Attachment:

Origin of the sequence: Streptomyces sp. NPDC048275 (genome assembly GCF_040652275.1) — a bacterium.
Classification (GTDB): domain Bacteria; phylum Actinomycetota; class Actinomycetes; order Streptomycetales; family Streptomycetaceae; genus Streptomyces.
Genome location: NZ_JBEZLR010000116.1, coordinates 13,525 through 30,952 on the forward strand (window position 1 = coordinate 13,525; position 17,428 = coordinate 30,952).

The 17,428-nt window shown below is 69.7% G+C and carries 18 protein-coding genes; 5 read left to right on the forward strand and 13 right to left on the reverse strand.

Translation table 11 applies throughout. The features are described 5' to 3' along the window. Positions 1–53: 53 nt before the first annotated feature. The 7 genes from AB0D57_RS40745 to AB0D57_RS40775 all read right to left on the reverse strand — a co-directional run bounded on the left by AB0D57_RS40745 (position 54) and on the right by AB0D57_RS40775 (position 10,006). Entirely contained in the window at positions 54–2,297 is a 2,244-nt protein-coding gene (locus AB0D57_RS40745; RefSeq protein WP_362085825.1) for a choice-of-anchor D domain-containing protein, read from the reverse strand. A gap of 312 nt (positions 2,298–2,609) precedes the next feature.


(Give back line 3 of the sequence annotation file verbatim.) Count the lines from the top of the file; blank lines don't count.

Genome location: NZ_JBEZLR010000116.1, coordinates 13,525 through 30,952 on the forward strand (window position 1 = coordinate 13,525; position 17,428 = coordinate 30,952).